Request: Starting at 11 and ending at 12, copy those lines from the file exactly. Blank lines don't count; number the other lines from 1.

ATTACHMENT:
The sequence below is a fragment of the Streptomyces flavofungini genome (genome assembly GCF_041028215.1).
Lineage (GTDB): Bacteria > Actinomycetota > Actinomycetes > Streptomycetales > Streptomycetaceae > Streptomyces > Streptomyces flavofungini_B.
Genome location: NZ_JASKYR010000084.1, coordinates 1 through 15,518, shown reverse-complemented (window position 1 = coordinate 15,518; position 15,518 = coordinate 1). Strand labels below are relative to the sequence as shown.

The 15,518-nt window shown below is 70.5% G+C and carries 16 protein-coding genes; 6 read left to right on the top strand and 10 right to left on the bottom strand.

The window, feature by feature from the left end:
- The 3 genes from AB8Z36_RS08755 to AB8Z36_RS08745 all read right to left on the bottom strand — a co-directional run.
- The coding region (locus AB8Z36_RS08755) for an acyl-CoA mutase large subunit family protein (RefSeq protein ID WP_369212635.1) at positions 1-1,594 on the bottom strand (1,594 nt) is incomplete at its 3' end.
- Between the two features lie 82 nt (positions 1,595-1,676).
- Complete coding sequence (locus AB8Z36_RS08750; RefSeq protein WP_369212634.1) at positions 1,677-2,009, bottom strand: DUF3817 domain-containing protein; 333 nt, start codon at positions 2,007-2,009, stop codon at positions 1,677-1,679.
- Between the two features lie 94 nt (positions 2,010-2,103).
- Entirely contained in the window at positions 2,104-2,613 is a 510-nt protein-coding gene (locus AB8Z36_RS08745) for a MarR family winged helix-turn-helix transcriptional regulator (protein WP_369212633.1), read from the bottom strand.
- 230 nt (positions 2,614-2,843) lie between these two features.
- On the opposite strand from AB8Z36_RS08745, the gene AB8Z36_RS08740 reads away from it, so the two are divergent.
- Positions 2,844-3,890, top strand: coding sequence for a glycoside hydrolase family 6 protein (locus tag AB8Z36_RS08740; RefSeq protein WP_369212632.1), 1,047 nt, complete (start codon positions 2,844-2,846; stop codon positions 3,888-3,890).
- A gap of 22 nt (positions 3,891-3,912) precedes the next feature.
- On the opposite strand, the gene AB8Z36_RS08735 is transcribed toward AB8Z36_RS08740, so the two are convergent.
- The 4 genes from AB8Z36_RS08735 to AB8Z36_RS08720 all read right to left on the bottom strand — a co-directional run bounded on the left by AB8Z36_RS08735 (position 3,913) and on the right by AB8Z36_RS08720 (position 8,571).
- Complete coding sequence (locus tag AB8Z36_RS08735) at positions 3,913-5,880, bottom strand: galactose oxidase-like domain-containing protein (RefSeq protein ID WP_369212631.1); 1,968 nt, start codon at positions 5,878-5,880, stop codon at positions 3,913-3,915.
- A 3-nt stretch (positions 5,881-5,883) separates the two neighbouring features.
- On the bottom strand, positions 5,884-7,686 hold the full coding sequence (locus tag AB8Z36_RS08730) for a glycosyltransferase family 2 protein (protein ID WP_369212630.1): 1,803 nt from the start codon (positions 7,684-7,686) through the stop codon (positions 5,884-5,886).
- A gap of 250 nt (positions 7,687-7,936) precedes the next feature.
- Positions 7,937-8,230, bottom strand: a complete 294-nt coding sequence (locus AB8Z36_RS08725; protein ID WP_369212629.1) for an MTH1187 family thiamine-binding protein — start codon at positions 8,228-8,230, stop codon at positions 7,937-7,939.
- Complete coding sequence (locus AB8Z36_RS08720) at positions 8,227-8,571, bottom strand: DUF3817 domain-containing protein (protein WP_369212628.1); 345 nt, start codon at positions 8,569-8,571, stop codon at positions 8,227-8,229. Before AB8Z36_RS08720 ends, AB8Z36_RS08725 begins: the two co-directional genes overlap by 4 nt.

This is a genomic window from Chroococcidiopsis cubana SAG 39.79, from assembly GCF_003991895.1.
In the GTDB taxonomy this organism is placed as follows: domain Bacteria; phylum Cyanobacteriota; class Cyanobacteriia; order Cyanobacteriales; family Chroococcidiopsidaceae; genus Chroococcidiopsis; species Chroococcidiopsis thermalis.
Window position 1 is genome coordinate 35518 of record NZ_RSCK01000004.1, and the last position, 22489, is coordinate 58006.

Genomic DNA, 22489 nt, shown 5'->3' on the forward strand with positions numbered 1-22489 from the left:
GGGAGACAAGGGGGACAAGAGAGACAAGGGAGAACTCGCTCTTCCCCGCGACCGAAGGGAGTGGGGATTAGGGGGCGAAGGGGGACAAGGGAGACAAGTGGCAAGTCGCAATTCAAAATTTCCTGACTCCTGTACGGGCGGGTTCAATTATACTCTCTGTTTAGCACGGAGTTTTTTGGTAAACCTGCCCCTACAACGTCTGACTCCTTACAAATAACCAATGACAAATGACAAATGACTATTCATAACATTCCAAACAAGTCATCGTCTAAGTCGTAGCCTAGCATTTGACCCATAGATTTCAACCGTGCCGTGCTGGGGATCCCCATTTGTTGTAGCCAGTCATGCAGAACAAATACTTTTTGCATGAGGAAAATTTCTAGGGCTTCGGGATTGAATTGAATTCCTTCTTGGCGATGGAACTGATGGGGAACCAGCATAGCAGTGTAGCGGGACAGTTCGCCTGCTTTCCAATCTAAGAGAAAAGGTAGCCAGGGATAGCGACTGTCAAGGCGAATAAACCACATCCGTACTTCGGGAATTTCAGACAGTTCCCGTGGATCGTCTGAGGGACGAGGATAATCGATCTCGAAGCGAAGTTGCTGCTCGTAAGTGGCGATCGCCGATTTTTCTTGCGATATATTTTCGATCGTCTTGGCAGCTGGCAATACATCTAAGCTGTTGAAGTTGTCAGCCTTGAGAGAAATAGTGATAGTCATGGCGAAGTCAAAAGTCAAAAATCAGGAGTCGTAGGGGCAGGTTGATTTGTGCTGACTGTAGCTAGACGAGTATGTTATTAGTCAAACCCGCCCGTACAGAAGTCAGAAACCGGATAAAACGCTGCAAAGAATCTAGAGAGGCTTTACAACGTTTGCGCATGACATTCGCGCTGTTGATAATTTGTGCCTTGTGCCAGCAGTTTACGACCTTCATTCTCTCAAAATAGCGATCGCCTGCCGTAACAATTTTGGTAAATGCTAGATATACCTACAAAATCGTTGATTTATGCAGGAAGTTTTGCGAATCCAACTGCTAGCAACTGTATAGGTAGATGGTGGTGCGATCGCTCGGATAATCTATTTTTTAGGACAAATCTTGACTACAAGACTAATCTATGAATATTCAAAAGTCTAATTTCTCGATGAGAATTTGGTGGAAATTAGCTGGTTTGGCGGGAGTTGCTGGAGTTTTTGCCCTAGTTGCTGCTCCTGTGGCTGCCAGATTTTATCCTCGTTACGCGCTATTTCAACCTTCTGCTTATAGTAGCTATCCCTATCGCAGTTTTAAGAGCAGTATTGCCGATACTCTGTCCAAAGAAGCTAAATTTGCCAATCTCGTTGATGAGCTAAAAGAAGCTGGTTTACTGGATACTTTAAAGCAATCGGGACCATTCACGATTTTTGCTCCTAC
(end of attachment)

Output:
- Entirely contained in the window at positions 2,104-2,613 is a 510-nt protein-coding gene (locus AB8Z36_RS08745) for a MarR family winged helix-turn-helix transcriptional regulator (protein WP_369212633.1), read from the bottom strand.
- 230 nt (positions 2,614-2,843) lie between these two features.